Chelsea booked their place in the Carabao Cup final with a 3-0 semi-final aggregate win over Tottenham, whose hopes of a comeback were denied by VAR misery.
Thomas Tuchel’s men did half the job in last week’s first leg at Stamford Bridge when they won 2-0 and Antonio Rudiger’s first-half goal in north London settled matters, setting up a Wembley date against either Liverpool or Arsenal next month.
They will get a chance to claim a sixth League Cup and give Tuchel the opportunity of winning a third trophy in just over 14 months in the job.
Spurs were well beaten over the course of the two games, but it could have been different had technology not ruled against them on three occasions in the second leg.
Referee Andre Marriner twice awarded penalties that were overturned while Harry Kane had a goal ruled out for offside as they missed out on a second successive appearance in the final.
The damage was done in last week’s first leg, where boss Antonio Conte was left complaining about a team that was “in the middle”.
The size of Spurs’ task in trying to recover was highlighted by the fact that no team had reached the League Cup final having lost the semi-final first leg by more than one goal since Aston Villa did it in 1994.
They started brightly as they looked to make inroads to their deficit, but Chelsea soon wrestled control and put themselves in an even more comfortable position.
Pierluigi Gollini, surprisingly selected in place of club captain Hugo Lloris, started well as he made a good save to deny Romelu Lukaku with his feet, but his evening soon took a turn for the worse in the 18th minute.
The Italian was culpable for Chelsea’s opener as he came out to punch a Mason Mount corner but got nowhere near it and the ball hit Rudiger and went into an empty net.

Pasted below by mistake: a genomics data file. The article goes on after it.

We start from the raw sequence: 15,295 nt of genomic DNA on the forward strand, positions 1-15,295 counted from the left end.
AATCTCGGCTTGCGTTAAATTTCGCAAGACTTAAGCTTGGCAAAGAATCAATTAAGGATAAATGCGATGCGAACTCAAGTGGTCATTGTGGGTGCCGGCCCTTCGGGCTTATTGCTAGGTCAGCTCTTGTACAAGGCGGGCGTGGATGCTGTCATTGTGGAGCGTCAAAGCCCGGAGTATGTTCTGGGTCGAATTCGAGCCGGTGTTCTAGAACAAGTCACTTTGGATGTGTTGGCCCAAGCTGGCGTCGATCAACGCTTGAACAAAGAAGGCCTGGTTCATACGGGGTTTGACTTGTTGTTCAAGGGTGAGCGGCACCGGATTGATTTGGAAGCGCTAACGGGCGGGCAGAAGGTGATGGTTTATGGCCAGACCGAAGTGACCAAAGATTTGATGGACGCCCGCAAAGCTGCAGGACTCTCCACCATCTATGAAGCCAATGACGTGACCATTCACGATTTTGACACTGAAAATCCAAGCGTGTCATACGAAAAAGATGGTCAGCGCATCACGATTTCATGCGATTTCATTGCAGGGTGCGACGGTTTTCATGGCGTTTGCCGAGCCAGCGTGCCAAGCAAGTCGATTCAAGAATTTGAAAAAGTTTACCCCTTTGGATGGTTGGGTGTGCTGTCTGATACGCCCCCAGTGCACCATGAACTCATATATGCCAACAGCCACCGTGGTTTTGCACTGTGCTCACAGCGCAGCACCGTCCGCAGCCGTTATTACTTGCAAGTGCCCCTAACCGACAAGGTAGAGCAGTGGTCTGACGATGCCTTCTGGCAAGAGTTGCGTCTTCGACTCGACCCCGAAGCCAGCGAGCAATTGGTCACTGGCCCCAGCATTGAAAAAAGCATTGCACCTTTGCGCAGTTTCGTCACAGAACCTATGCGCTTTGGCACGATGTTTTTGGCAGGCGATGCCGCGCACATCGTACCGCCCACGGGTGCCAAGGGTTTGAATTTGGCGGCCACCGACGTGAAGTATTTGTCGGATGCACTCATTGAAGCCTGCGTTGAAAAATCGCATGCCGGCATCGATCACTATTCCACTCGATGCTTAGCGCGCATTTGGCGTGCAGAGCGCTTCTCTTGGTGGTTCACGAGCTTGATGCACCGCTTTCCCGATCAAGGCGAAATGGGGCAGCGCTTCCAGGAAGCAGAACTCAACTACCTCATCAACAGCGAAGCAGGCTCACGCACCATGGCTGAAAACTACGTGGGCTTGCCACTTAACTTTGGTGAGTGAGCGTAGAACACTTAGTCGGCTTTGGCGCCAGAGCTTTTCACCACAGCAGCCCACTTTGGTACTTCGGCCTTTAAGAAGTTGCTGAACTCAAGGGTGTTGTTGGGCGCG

He went some way to atoning for that error when he made a smart stop to deny Callum Hudson-Odoi, but the damage had been done.
Spurs were in danger of being blown away, but for the first time in the whole tie began to put up a fight.
Pierre-Emile Hojbjerg saw a deflected effort go just wide with Kane unable to turn in Davinson Sanchez’s header from the resulting corner.
They thought they had a route back into the game in the 40th minute as they were awarded a penalty after Hojbjerg had been chopped down by Rudiger.
However, VAR ruled that the first contact occurred outside the area and the decision was changed to a free-kick on the edge of the area, which was missed by Giovani Lo Celso.
That felt an important moment as Spurs needed something to take into the second half.
It was Deja vu 10 minutes into the second period as Spurs had another penalty taken away by VAR.
Marriner was well behind play when he pointed to the spot after Lucas Moura went down under a challenge from Kepa Arrizabalaga.
But replays showed the goalkeeper won the ball and the referee had to change his decision again after checking the pitchside monitor.
Nine minutes later they suffered more angst as VAR chalked off a Kane goal.
Hojbjerg won the ball back high after a bad Kepa pass, but the England captain was marginally offside when he shot into an empty net.
That ended any chance Spurs had and they were unable to find a breakthrough.
There was a lengthy delay at the end due to a medical emergency in the crowd, but that could not dampen Chelsea’s celebrations.